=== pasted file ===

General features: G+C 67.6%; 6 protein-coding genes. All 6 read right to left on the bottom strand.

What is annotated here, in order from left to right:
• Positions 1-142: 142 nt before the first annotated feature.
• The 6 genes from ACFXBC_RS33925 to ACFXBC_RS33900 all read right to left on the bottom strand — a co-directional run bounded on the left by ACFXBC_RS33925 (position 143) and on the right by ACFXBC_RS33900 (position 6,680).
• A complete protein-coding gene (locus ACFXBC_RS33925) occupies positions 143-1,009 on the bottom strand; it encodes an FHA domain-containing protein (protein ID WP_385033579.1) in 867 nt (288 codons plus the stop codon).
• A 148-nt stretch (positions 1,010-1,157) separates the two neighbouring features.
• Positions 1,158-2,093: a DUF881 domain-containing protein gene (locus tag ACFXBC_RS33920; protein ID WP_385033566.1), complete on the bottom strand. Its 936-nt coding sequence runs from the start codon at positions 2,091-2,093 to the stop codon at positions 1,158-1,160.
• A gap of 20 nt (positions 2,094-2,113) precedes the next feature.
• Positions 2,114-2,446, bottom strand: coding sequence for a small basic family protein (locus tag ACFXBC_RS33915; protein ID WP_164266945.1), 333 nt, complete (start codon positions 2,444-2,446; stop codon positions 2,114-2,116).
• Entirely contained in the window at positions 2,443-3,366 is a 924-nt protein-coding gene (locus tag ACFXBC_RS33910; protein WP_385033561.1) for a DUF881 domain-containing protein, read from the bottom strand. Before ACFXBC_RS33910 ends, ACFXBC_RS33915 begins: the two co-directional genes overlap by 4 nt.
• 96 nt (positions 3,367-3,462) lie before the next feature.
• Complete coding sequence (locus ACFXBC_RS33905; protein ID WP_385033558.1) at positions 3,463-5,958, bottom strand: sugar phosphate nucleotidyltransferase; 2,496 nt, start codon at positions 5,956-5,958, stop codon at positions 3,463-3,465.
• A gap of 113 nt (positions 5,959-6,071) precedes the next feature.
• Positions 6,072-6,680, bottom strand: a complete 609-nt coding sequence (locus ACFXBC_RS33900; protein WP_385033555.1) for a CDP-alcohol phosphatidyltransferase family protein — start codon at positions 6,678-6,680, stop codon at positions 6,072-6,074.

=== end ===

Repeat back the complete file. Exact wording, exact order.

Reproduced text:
General features: G+C 67.6%; 6 protein-coding genes. All 6 read right to left on the bottom strand.

What is annotated here, in order from left to right:
• Positions 1-142: 142 nt before the first annotated feature.
• The 6 genes from ACFXBC_RS33925 to ACFXBC_RS33900 all read right to left on the bottom strand — a co-directional run bounded on the left by ACFXBC_RS33925 (position 143) and on the right by ACFXBC_RS33900 (position 6,680).
• A complete protein-coding gene (locus ACFXBC_RS33925) occupies positions 143-1,009 on the bottom strand; it encodes an FHA domain-containing protein (protein ID WP_385033579.1) in 867 nt (288 codons plus the stop codon).
• A 148-nt stretch (positions 1,010-1,157) separates the two neighbouring features.
• Positions 1,158-2,093: a DUF881 domain-containing protein gene (locus tag ACFXBC_RS33920; protein ID WP_385033566.1), complete on the bottom strand. Its 936-nt coding sequence runs from the start codon at positions 2,091-2,093 to the stop codon at positions 1,158-1,160.
• A gap of 20 nt (positions 2,094-2,113) precedes the next feature.
• Positions 2,114-2,446, bottom strand: coding sequence for a small basic family protein (locus tag ACFXBC_RS33915; protein ID WP_164266945.1), 333 nt, complete (start codon positions 2,444-2,446; stop codon positions 2,114-2,116).
• Entirely contained in the window at positions 2,443-3,366 is a 924-nt protein-coding gene (locus tag ACFXBC_RS33910; protein WP_385033561.1) for a DUF881 domain-containing protein, read from the bottom strand. Before ACFXBC_RS33910 ends, ACFXBC_RS33915 begins: the two co-directional genes overlap by 4 nt.
• 96 nt (positions 3,367-3,462) lie before the next feature.
• Complete coding sequence (locus ACFXBC_RS33905; protein ID WP_385033558.1) at positions 3,463-5,958, bottom strand: sugar phosphate nucleotidyltransferase; 2,496 nt, start codon at positions 5,956-5,958, stop codon at positions 3,463-3,465.
• A gap of 113 nt (positions 5,959-6,071) precedes the next feature.
• Positions 6,072-6,680, bottom strand: a complete 609-nt coding sequence (locus ACFXBC_RS33900; protein WP_385033555.1) for a CDP-alcohol phosphatidyltransferase family protein — start codon at positions 6,678-6,680, stop codon at positions 6,072-6,074.